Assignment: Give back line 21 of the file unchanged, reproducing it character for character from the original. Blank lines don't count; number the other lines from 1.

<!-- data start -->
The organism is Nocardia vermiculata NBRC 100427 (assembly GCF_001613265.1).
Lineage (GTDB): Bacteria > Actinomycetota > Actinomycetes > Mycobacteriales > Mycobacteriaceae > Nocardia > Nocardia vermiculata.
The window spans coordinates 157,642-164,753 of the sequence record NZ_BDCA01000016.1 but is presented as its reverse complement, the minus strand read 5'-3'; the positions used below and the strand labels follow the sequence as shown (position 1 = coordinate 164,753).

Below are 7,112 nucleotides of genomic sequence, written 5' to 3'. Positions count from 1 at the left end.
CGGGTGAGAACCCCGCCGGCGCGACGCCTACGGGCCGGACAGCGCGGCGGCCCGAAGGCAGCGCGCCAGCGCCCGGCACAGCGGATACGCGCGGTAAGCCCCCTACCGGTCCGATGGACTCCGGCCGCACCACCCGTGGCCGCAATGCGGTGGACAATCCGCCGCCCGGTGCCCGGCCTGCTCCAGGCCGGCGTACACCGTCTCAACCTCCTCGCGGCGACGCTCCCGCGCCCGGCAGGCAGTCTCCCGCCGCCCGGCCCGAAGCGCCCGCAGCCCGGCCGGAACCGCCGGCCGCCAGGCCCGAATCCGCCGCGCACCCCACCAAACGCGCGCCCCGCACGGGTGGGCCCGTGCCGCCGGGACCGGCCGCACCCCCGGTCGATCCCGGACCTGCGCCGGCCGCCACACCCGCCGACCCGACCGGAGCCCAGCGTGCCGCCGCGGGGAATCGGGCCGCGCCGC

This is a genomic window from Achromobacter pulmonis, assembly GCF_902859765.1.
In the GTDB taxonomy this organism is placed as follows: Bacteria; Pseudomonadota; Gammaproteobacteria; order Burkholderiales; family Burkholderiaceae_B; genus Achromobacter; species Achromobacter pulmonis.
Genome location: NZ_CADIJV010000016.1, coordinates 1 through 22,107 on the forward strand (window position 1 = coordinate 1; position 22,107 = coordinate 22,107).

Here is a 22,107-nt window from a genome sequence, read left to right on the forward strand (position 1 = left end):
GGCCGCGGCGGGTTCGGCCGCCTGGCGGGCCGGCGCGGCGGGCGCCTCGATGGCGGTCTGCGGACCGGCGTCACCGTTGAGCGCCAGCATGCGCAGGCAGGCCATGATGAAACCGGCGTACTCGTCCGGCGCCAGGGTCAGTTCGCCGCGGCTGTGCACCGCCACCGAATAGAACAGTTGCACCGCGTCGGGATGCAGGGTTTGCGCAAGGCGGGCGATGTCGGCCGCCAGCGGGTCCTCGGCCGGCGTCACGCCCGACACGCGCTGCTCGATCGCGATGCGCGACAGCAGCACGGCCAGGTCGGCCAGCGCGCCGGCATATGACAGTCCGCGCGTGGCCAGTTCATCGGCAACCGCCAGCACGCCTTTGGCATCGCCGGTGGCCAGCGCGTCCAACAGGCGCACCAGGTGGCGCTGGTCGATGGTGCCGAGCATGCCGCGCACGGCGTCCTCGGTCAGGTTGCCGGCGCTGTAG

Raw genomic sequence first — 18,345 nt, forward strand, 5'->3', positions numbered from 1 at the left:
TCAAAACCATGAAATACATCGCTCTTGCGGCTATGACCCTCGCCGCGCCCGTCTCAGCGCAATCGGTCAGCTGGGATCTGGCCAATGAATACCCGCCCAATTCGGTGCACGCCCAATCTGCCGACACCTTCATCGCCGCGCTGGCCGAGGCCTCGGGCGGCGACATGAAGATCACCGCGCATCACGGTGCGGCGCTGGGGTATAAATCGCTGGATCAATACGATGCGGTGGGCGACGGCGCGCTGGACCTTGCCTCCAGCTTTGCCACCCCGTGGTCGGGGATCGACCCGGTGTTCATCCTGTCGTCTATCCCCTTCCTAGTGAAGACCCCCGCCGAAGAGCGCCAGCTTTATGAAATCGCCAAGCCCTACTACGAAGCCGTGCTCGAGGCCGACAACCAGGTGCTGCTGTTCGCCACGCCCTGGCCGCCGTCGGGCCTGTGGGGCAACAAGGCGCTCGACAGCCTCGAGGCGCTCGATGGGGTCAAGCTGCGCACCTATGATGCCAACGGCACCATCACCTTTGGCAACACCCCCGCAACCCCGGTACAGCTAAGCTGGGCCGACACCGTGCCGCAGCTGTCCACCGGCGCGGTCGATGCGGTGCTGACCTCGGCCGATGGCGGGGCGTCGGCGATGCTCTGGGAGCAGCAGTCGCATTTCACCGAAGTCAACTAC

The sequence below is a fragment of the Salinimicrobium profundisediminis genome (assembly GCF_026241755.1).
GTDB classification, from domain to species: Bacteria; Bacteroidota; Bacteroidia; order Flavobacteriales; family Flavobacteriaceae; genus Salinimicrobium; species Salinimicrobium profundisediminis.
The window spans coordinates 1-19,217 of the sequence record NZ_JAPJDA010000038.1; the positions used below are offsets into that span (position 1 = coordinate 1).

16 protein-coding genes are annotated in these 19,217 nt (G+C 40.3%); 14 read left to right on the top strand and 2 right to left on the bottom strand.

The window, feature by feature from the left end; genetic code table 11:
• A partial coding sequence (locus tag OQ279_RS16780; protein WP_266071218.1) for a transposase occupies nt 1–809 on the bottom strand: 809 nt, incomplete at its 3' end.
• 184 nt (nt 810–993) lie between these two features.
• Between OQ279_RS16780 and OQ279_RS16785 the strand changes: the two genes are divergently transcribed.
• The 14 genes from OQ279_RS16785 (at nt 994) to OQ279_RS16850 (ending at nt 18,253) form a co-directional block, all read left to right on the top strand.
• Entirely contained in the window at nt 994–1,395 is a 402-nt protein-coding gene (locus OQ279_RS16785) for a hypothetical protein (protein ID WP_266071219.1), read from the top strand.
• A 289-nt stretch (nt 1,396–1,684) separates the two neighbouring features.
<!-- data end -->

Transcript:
• The 14 genes from OQ279_RS16785 (at nt 994) to OQ279_RS16850 (ending at nt 18,253) form a co-directional block, all read left to right on the top strand.